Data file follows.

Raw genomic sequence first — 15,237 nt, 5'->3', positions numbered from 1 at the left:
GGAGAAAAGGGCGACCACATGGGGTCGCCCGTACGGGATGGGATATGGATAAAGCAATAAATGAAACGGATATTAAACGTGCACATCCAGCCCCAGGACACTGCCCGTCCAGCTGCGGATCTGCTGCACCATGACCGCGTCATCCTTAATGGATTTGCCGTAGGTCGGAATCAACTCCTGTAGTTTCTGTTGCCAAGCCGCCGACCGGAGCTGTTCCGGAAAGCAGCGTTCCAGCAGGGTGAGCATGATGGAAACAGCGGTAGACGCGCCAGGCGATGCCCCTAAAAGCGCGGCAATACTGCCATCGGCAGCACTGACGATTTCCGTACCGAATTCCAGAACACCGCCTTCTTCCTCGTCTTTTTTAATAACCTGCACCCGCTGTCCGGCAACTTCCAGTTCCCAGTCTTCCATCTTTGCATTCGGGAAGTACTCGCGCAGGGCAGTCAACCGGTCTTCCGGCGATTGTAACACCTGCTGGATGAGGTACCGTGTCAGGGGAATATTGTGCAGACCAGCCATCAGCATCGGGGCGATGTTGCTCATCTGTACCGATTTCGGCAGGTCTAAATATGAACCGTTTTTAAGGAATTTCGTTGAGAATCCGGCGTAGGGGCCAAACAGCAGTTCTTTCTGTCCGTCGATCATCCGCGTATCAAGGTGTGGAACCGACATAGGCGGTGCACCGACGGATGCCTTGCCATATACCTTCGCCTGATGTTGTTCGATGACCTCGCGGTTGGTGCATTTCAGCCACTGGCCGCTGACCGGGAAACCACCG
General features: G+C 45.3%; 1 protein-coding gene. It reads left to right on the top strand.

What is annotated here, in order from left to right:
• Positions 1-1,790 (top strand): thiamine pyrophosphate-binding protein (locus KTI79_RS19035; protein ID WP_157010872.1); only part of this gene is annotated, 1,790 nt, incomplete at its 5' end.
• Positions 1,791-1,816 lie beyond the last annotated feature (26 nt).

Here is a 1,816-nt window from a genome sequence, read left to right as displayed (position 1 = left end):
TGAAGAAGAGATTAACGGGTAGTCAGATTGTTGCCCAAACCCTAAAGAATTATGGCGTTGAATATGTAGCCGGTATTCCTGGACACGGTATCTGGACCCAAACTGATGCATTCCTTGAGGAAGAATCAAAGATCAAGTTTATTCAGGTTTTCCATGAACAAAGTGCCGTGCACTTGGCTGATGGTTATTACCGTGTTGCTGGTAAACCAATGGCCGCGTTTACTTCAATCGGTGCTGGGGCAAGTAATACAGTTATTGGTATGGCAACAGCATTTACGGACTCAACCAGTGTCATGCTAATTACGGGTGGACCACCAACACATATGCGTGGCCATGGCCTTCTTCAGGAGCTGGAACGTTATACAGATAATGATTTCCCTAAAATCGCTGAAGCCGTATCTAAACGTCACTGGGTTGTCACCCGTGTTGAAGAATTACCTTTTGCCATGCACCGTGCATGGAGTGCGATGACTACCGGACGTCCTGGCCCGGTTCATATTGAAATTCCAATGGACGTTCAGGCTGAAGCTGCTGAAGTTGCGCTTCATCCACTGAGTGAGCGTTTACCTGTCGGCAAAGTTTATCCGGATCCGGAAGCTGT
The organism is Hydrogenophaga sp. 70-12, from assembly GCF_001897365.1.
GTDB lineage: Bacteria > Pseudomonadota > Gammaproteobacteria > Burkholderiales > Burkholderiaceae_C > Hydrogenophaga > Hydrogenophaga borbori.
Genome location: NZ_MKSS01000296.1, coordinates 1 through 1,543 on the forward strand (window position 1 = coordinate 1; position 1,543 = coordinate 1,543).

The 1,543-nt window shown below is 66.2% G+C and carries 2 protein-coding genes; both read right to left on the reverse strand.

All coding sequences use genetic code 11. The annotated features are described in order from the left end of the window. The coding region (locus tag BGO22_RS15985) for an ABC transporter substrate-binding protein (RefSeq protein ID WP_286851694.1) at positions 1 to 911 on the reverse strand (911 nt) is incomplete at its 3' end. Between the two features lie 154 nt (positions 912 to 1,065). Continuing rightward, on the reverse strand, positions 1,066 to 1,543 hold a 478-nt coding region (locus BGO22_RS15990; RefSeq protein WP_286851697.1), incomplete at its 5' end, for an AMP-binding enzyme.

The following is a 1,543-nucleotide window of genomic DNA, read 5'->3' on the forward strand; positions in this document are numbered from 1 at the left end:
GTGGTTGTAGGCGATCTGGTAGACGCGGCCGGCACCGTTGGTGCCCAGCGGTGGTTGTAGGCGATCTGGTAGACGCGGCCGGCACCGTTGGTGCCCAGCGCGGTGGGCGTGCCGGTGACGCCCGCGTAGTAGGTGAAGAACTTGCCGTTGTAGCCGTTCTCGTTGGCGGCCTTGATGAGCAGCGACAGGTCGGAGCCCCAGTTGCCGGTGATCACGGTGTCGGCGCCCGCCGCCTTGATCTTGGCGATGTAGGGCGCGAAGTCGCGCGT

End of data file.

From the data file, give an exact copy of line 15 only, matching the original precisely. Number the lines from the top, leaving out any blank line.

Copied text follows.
GTGGTTGTAGGCGATCTGGTAGACGCGGCCGGCACCGTTGGTGCCCAGCGGTGGTTGTAGGCGATCTGGTAGACGCGGCCGGCACCGTTGGTGCCCAGCGCGGTGGGCGTGCCGGTGACGCCCGCGTAGTAGGTGAAGAACTTGCCGTTGTAGCCGTTCTCGTTGGCGGCCTTGATGAGCAGCGACAGGTCGGAGCCCCAGTTGCCGGTGATCACGGTGTCGGCGCCCGCCGCCTTGATCTTGGCGATGTAGGGCGCGAAGTCGCGCGT